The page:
See also Jamie Smart's excellent and passionate article for The Guardian

The increased interest in The Dandy has led to many people saying they're going to start buying the comic again. That is indeed wonderful news, although as many newsagents no longer stock the comic those potential new readers might face considerable difficulty. My suggestion would be to try your local newsagents first, and if they don't have it try the bigger retailers such as WH Smith, Tesco, Asda, Sainsbury, etc.

Good luck! And as the old saying goes, Always Keep A Dandy Handy.

Tuesday, August 14, 2012

The Day the World Went Dandy

It's the comic everyone's talking about and the next issue is on sale tomorrow! That's The Dandy No.3594 with 36 pages of fun every week for £1.99. (Still one of the cheapest comics around.) 

This week sees the fifth episode of The Dark Newt. Can Gnat Girl be trusted? Find out tomorrow!


Monday, August 13, 2012

The little comic that made history


It couldn't have been easy to condense 75 years of a comic's history into 288 pages but Morris Heggie and his co-writers manage it well, with The Art and History of The Dandy being as close to a definitive book on the comic as we're ever likely to see. 

The Dandy certainly deserved a book to be written about it. The comic that began way back in 1937 as a challenger to the mighty Amalgamated Press line of comics not only proved more popular than its rivals but eclipsed them all in longevity. The Dandy is now the world's longest running comic. The underdog that became a champion. 


The Art and History of The Dandy isn't as large as the massive History of The Beano that was published four years ago but it still serves as a perfect companion to it. The design is similar to the Beano one, and covers the history of The Dandy from the first issue (reprinted in full) up to a few weeks ago with the debut of my Dark Newt strip and Nigel Auchterlounie's Olympikids.


As it's published by Waverley Books, part of the DC Thomson empire, and written by staff members you're not going to get a warts-and-all exposé of the negative aspects of the comic or company. Then again, who'd want that in this book? This is a celebration of a great comic and the emphasis is on the positive. That said, the book still has depth, with the writers using their inside knowledge to reveal background information on artists and stories. (Interesting to read that Winker Watson once rivalled Desperate Dan for popularity and that Steve Bright was the creator of Bananaman.)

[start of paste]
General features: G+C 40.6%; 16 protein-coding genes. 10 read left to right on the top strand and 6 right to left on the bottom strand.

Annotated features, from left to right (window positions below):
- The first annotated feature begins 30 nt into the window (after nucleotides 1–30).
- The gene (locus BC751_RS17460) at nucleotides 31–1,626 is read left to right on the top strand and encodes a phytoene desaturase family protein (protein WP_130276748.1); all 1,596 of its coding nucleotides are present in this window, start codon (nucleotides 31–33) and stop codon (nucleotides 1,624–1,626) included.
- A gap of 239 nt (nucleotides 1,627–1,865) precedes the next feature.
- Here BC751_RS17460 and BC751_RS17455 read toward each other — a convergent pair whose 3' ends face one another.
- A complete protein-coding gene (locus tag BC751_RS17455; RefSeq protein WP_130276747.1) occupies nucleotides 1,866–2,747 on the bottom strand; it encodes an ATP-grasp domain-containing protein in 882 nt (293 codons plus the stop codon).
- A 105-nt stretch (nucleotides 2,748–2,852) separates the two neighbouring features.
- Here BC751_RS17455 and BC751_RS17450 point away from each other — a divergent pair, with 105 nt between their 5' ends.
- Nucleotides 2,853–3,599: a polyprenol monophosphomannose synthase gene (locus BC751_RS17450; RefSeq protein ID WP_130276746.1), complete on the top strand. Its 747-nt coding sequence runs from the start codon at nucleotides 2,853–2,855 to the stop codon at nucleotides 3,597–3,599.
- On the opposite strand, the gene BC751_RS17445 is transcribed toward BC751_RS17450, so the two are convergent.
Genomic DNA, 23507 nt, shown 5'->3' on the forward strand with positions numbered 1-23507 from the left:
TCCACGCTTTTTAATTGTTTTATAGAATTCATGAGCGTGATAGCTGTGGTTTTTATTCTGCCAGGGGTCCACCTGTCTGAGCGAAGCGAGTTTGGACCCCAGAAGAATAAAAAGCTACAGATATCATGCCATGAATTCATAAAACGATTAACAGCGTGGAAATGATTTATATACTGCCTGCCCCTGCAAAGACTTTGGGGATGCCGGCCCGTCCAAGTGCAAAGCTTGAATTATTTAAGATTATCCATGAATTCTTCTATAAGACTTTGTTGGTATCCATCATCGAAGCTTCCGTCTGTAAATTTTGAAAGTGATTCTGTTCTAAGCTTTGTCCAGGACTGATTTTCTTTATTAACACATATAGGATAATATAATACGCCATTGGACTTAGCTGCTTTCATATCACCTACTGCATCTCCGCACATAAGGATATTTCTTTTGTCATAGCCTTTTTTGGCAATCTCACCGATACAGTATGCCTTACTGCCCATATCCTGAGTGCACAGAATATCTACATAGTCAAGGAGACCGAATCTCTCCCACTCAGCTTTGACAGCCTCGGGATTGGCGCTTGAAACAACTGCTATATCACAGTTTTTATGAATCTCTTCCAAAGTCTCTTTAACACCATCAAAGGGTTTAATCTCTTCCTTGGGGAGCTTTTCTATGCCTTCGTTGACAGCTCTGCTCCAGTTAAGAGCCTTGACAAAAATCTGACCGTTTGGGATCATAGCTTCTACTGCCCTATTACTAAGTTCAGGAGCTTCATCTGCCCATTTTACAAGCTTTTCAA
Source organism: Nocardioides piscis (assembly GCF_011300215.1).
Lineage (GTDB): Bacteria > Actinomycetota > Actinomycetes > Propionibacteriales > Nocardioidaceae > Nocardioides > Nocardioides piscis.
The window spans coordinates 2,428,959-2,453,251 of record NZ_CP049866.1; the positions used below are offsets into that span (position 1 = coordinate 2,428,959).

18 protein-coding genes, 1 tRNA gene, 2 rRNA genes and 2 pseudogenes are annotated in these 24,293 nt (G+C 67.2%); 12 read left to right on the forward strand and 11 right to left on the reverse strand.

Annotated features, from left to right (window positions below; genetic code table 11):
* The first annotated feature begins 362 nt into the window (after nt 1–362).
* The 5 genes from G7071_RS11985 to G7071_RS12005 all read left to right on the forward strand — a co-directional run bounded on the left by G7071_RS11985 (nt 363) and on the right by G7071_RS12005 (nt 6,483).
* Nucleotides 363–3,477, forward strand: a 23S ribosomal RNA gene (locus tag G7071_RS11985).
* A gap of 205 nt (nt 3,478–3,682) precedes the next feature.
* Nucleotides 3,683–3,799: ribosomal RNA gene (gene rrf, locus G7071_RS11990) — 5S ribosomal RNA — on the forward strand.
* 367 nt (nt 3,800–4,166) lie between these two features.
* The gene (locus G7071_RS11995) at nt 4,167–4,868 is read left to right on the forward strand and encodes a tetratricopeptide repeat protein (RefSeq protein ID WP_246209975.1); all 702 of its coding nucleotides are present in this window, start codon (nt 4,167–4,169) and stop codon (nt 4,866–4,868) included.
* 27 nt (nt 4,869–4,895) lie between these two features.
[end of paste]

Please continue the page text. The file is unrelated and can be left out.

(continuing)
Numerous artists profiles are in the book.


Another benefit of it being a book written in-house is that Morris Heggie is also DC Thomson's archivist, so many pages are photographed from the original artwork itself, showing every brush stroke and correction. Fascinating stuff. 

Artwork by the excellent Bill Holroyd.

The bulk of the book focuses on the golden years of The Dandy prior to the 1970s. Amongst many other things there's a selection of classic Desperate Dan strips from the war years and the 1953 Coronation issue is reprinted complete.


There's also a section on the best Dandy Summer Special covers of the 1960s showing Charlie Grigg's marvellous original cover art complete with visible paste up lines on the logos.


Sadly the 1970s are quite poorly served, possibly because the comic itself was fairly static during this period and in need of a boost due to falling sales. (A ledger from 1950 shows The Dandy's sales then to be a staggering two million copies a week!) When long-needed changes did come to the comic in the 1980s it changed it considerably. Perhaps it wasn't so evident then, but looking at the issues in a historical context they become brighter and more open in style. The comic has continued to evolve ever since. 


I couldn't help wondering if the change in 2007 to Dandy Xtreme is now considered a mistake that the company wish to play down. Focus on the Xtreme issues is just one page, barely a mention, before the book moves on to cover the most recent revamp in the final chapter. 

2010 Harry Hill cover by Nigel Parkinson

The back of the book contains an index of stories and the issues they appeared in, taken from Ray Moore's Dandy Index. Unfortunately the information becomes more limited for the year's following Ray's input, but it still lists the issue dates of the first appearances of post-1986 characters. 

Priced at a RRP of just £20, (cheaper if you shop around) this is a fascinating book on the evolution of The Dandy and a fine tribute to the longest running comic.